Priorities were set: "We will focus on the following aspects: Funding. Links to terrorism, corruption, money laundering or other crimes. Islamic centers, mosques, schools. Connections to political parties. Influence on European politicians,"a presentation reads. Costs? Up to 60,000 euros per person.


profile found a lot of such actions plans. The goal: To discredit muslims in 29 countries.

After all, from these individual stories a bigger picture should be drawn, which the Emirates wanted to show to western countries: The Muslim Brotherhood is not only a threat to us, but also to you.

At this point, however, someone was needed to make these stories credible.


Networks and Spys

Such network graphics of the alleged Muslim Brotherhood were provided for the whole of Europe. The information for this was also provided by a network of spys and informers. Vidino delievered long lists of names.

Step 2: The media

Apart from the fact that some journalists were on Alp's payroll as informants, profil has seen long lists of media representatives who were considered by Alp to be "suitable". To ensure that they would find suitable information in possible cross-checks, new websites were to be created and hundreds of Wikipedia articles were to be changed accordingly.

In addition to the negative campaign against the Muslim Brotherhood, a positive campaign was also set up for the Emirates: "The aim would be to enhance your online reputation and counter hostile media actions from Q and its influence network, notably via the creation of quality, positive content that would appear in the first pages of Google and other social media, the creation of credible new media, solid counter-arguments focused on local audiences, enhancing your Wikipedia pages."

After that, step 3 should follow suit: influencing decision-makers. The goal: "provoke a public and political debate". Alp promised: "We will chose the most appropiate media and lobbying channels for each case and reach out tot he most relevant actors."

Refence was given to a whole list of cases, where – as Alp claimed – their approach had successfully worked in the past.

The informers

In order to get their hands on useful information, Alp needed a network of informants and spies. These were individuals with knowledge of local Muslim communities who provided the appropriate names and rumors. Alp's pool of informants is truly remarkable, but one person stands out: Lorenzo Vidino. The man who calls himself a researcher on terrorism and Islam has been in Alp’s service since 2018, as a contract obtained by profil shows. Vidino maintains best connections to the UAE.

Lorenzo Vidino (46)

The Italian-Austrian author has been Program Director at the George Washington University for Extremism since June 2015. He is a member of the scientific advisory board of the Documentation Centre Political Islam in Austria and published a much criticised study on the Muslim Brotherhood in Austria. He had a key role in the investigation of Operation Luxor.  The "New Yorker" published an article in March 2023 criticizing its cooperation with the United Arab Emirates through the private intelligence service Alp. Vidino is part of the think tank "Hedayah", which is based in Abu Dhabi.

"The Consultant will abstain from disclosing the Company's name, as the Company will abstain from revealing the Consultant's name", the contract says. According to the agreement, Vidino is supposed to deliver: "Interesting hints/rumors" about "organizations/individuals/funding in Europe, some of which previously have mentioned during an unofficial meeting."

And Vidino delivered: rumours, company names, investigation documents and a page-long list of people allegedly belonging to the Muslim Brotherhood from a total of 13 countries. Among them were several people living in Austria. No surprise, Vidino is a sought-after man in this country – especially for organizations close to the government. Vidino, like Heinisch, is a member of the advisory board of the "Documentation Center for Political Islam". Set up by ÖVP-minister Susanne Raab, the center has also been in contact with Scheibner's EICTP (see above).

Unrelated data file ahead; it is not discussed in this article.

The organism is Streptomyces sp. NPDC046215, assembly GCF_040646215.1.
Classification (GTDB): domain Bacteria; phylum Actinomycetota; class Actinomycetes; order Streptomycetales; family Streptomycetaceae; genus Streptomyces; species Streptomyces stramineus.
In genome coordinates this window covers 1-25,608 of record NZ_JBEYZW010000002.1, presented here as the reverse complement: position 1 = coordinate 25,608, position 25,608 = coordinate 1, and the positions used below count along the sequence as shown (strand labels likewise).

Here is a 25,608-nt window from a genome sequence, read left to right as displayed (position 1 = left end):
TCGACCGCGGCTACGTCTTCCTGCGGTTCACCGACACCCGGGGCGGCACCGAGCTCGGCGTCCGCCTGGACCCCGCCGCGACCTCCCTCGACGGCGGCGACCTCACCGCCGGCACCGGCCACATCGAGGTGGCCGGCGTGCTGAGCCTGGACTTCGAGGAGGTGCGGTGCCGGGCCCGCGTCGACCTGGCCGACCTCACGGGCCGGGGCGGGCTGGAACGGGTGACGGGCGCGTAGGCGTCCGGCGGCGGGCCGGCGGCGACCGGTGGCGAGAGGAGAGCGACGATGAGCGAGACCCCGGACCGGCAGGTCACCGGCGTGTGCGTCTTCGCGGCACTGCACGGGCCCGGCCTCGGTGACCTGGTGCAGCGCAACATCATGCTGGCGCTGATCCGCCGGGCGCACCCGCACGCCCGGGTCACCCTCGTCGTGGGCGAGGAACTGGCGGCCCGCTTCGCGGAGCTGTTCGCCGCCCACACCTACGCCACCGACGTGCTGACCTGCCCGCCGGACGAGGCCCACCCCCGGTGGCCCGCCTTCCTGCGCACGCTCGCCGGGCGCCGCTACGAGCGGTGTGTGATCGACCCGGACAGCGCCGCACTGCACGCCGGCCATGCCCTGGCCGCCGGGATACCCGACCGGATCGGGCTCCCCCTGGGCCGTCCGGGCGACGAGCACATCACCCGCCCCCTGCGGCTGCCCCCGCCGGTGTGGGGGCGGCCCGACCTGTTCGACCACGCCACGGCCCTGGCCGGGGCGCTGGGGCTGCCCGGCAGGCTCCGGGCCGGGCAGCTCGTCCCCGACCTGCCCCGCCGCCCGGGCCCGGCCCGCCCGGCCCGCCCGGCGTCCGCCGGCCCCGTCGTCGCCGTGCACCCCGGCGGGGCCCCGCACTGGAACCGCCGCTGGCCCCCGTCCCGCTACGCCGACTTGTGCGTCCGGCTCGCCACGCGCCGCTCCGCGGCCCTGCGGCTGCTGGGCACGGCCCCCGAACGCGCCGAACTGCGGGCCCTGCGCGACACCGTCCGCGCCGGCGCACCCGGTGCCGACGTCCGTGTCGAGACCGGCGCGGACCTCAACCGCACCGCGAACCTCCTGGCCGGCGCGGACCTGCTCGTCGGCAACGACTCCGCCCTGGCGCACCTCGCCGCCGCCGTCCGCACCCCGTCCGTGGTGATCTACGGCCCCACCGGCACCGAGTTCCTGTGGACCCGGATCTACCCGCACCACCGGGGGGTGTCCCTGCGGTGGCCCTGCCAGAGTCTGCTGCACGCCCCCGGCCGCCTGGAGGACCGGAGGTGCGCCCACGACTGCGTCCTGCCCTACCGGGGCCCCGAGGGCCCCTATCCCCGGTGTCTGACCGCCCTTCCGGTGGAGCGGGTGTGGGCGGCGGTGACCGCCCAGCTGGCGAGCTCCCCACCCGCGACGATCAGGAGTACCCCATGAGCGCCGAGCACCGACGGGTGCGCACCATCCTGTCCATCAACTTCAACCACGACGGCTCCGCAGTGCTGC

Vidinos Contract with Alp

Vidino likes to pretend to be a scientist - but also worked for the private intelligence service. He also sold rumours - that has nothing to do with science.

Vidino's name first appeared in 2017 when he was commissioned to conduct a study on the Muslim Brotherhood in Austria. His clients: the Integration Fund (ÖIF), which was part of the Foreign Affairs Ministry (the minister at the time was Sebastian Kurz), and the Federal Office for the Protection of the Constitution and Counterterrorism (BVT). The result was presented in September 2017, perhaps not entirely coincidentally before the parliamentary elections.

The Briefing

The Alp-Informer also had contacts with ex-chancellor Sebastian Kurz.

The European popular petition "Stop Extremism" was launched at the same time. Figurehead was the Austrian Efghani Dönmez, candidate for the ÖVP in the election. Back then, internal documents available to profil revealed that massive lobbying against the Muslim Brotherhood was carried out under the guise of fighting terrorism – and that a lot of money was behind it. At that time, Dönmez denied everything, as did Ingo F., the head of the Austrian Society for Political Analysis (ÖGP), which organized the petition for a referendum.

In Alp’s leaked documents there is a memo which states: "Probably the most successful operation with UAE influence in Europe was executed by the Vienna based ÖGP. The organization worked clearly in the shades through multiple outlets and only was outed during the recent electoral campaign in Austria" And: "The Austrian organization is behind the following projects and campaigns." Named is the so-called "Map of Islamism", which listed hundreds of allegedly Islamist companies and NGOs. "The Global Muslim Brotherhood Daily Watch” and "Stop Extremism" are only two of them.  The memo contain detailed records of who F.'s contact person in the Emirates was - and who he had to report to. "The reports provided by the ÖGP went to the Minister of the Interior and the Crown Prince", it says. Ingo F. did not respond to profil.